Monday, 12 February 2018

Data, the cloud and the internet of things

In terms of data, the cloud and the internet of things there are many examples of how this revolutionising the world around us. Whether this is Fleet Management of TrucksSmart Retail or Smart Motorways - 'things' (trucks, products, cars) are given a data structure. Sensors then report on the real-time performance of these things by push information into this data structure in the cloud. Decisions can then be made based on past and existing performance to improve existing or future performance.

I enjoy running. And one thing that has made this hobby more enjoyable in recent years is 'seeing the data'.

Last year I bought a Garmin Watch and I am completely fascinated by the data analysis it offers.

For example, the runner, the route and the conditions are given a data structure. For example:

  • The runner
    • Age
    • Weight
    • Heart rate
    • Steps per minute
  • The route
    • Distance
    • Elevation
    • Location
  • The conditions
    • Temperature
    • Wind
    • Time of day
It's then the job of runner to go for a run, and a sensor to report the data up to the cloud.

Example 'run stats' below show a distance of 10.07km, a time of 55:14, an elevation gain of 207m (thanks Durham!) and a temperature of 2.8 degrees. The only manual effort from the runner here was giving the run a name 'Four hills challenge' and tagging it by the type of run 'training' (oh, and the small effort of running it!).
Key data
In terms of adding an x axis for duration it is possible to plot elevation, pace, heart rate, cadence against time. In the example below, there is a clear correlation between heart rate and when the extra effort was put in for the hill climbs.
(One criticism for the Garmin Team - The scaling of the elevation is poor for the y-axis. The chart in green below doesn't show how horrible this run really is - 42m to 88m climb out of Durham city centre is agony!)

More detailed data
The ability to break down a race into 'splits' - for example 1km splits - allows the runner to monitor real time progress. For example, if you want to run a 25:00 parkrun. If you do your first km in 5:30 then you know you have to speed things up a bit.
Breaking down the data
The heart rate monitor is also a nice touch to see how hard your body is actually working.
Time spent in each heart rate zone
It's good to see the data from one run, and as every run has the same data structure, there is a lot of power in the ability to look across a number of runs. In the example below the filter query is 'Show all runs classified as 'training', 'between the date range of 1/1/17 and 31/12/17' and sort by 'most hilly'.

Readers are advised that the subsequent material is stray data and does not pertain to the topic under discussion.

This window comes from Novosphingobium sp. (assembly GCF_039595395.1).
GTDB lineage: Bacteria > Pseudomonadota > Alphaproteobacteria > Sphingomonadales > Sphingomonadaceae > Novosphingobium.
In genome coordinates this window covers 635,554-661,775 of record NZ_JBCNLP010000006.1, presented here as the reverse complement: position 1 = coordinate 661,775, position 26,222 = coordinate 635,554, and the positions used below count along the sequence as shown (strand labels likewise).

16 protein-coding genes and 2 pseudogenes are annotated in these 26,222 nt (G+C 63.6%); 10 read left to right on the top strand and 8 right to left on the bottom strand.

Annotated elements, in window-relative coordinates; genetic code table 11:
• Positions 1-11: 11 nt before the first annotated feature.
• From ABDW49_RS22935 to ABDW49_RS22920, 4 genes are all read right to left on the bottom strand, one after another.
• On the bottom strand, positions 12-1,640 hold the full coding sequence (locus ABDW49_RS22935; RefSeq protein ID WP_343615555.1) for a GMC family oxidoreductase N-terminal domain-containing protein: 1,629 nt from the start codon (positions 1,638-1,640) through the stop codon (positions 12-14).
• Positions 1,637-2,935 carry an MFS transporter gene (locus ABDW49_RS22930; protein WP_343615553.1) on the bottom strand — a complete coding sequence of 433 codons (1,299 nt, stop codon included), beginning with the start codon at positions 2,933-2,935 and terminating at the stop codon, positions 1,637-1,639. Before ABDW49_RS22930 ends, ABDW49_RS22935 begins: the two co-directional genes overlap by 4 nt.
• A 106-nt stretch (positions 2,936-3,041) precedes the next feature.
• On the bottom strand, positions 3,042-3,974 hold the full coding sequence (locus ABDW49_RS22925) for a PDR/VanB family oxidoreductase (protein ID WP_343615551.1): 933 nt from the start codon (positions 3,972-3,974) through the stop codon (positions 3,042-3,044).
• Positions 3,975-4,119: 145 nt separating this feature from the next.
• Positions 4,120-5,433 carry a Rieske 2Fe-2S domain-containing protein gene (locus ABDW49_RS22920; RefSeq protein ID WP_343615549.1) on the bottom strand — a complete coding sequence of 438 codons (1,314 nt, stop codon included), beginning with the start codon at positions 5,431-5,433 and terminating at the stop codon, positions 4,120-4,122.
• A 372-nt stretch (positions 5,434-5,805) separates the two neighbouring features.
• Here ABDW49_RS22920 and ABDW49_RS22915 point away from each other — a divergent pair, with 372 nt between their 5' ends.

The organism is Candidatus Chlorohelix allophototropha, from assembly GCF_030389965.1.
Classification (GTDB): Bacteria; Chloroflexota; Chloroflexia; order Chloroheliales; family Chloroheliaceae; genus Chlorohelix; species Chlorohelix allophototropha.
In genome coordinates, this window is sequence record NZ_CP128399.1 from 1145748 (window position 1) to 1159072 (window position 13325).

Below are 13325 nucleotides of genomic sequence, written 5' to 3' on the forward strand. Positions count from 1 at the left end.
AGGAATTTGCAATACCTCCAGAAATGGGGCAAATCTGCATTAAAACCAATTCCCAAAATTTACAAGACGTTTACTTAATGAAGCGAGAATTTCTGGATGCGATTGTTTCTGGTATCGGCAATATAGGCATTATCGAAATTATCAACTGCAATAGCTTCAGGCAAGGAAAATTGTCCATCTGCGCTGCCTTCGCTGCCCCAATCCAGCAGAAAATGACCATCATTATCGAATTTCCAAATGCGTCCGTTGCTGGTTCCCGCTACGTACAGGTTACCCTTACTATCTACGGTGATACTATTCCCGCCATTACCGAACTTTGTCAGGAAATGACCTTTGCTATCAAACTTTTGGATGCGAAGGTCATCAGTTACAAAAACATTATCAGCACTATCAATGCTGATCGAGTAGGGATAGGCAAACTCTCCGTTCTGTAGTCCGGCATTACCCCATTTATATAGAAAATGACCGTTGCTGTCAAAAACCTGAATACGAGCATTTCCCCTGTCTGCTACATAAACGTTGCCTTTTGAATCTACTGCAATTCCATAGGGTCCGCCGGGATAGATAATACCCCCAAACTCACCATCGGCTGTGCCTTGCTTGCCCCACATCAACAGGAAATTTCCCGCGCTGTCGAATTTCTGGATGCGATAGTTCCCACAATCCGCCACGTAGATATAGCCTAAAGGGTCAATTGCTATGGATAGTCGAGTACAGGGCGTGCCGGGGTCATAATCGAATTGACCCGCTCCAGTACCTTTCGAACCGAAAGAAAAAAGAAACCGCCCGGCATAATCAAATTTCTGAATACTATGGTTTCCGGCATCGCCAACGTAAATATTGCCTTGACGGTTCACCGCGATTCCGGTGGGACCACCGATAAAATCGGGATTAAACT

Querying across the wider data set
With the data being on the cloud - it means that access is possible from any device. Your watch, your phone or your computer. The same data - just different user experiences based on context and available screen size.

One set of data - access anywhere
Going one step up the data tree - from run, to runs to everyone's runs - if you are prepared to share your Garmin data - then you get lots more data and insight back in return.

One very nice feature is the ability to create 'Segments'. On a route, someone records a start and finish point, and creates a 'Segment' on the cloud. All runners that then run through that segment at any time then have their best time recorded.

The example below shows a lap of the Consett Parkrun circuit. The data shows every Garmin runner who has gone through that segment. It then allows you to benchmark yourself against them. Any part of the world can be set up as a 'running race' where you are racing against virtual ghosts of previous runners - which is pretty cool. In the future, I am sure augmented reality running races will be taking place around the local parks where you can race against yourself!
(Note - A little more care needed for cyclists).
Benchmarking over a specific segment of land
Finally, over a given time period, you can benchmark your efforts against the running world. How did running for around about two hours last week match up to the rest of the world?

Benchmarking against the other runners in the Garmin community
...and how is this relevant to construction???...

Most of my blog posts are around digital construction. So it is a fair question to ask what this has to do with other items on this blog?

Well consider 'the run' equivalent to a building or a manufacturer product. Consider a shared data structure. Consider a sensor pushing performance data to the cloud.